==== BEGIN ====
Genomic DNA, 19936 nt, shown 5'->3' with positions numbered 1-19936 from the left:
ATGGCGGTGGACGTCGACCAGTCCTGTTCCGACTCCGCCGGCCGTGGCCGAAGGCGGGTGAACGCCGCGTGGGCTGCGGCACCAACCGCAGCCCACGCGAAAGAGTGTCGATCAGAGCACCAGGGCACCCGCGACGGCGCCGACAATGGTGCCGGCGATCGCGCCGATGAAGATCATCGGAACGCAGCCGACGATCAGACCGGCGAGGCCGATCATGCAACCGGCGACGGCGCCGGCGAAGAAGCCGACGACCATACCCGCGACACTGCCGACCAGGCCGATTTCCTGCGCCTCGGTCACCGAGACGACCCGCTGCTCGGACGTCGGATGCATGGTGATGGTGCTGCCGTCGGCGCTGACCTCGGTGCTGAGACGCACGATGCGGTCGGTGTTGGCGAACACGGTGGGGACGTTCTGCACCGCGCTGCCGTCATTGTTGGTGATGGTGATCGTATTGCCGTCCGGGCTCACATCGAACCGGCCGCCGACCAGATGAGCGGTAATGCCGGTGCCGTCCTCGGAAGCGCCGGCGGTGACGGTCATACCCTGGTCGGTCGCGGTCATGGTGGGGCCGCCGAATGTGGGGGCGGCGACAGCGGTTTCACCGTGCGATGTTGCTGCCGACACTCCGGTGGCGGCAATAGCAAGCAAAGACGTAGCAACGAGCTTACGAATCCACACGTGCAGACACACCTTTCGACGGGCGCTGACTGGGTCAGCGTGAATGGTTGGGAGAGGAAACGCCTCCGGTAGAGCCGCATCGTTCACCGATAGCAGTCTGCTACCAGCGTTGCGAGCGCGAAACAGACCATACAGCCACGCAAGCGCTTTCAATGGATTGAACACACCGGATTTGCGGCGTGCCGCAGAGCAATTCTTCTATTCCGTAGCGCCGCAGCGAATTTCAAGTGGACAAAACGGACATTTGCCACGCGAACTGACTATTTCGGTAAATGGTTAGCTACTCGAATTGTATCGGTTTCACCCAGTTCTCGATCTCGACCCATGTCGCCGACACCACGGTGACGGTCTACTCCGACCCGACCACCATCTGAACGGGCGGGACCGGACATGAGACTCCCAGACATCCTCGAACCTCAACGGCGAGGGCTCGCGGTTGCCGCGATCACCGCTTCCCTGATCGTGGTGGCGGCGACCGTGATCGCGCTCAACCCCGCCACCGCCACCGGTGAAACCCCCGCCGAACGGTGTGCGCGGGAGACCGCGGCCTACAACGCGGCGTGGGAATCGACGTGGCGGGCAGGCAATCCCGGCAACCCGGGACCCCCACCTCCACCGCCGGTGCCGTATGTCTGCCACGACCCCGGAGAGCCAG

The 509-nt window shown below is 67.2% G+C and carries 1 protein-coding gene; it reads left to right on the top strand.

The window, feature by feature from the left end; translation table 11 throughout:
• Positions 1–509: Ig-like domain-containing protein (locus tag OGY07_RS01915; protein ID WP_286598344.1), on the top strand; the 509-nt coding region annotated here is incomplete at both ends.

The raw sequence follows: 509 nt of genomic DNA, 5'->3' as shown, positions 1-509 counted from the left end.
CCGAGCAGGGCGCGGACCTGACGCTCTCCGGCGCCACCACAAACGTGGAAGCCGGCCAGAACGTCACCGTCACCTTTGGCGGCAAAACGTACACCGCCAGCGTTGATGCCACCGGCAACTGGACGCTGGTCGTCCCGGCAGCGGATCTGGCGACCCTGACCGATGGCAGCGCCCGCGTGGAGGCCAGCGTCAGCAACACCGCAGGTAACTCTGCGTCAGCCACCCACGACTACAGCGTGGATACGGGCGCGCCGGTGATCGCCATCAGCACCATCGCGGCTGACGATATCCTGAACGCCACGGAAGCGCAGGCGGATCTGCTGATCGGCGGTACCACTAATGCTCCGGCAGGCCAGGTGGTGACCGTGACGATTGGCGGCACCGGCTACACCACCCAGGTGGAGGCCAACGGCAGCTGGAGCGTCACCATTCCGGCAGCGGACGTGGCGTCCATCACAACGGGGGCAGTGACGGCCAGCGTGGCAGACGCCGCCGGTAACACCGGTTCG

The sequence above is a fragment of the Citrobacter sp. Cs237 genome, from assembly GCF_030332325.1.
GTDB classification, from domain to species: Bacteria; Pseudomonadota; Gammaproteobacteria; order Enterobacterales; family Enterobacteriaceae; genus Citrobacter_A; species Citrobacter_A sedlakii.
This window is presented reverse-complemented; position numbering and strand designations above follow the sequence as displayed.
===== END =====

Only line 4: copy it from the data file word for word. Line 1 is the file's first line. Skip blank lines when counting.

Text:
The window, feature by feature from the left end; translation table 11 throughout: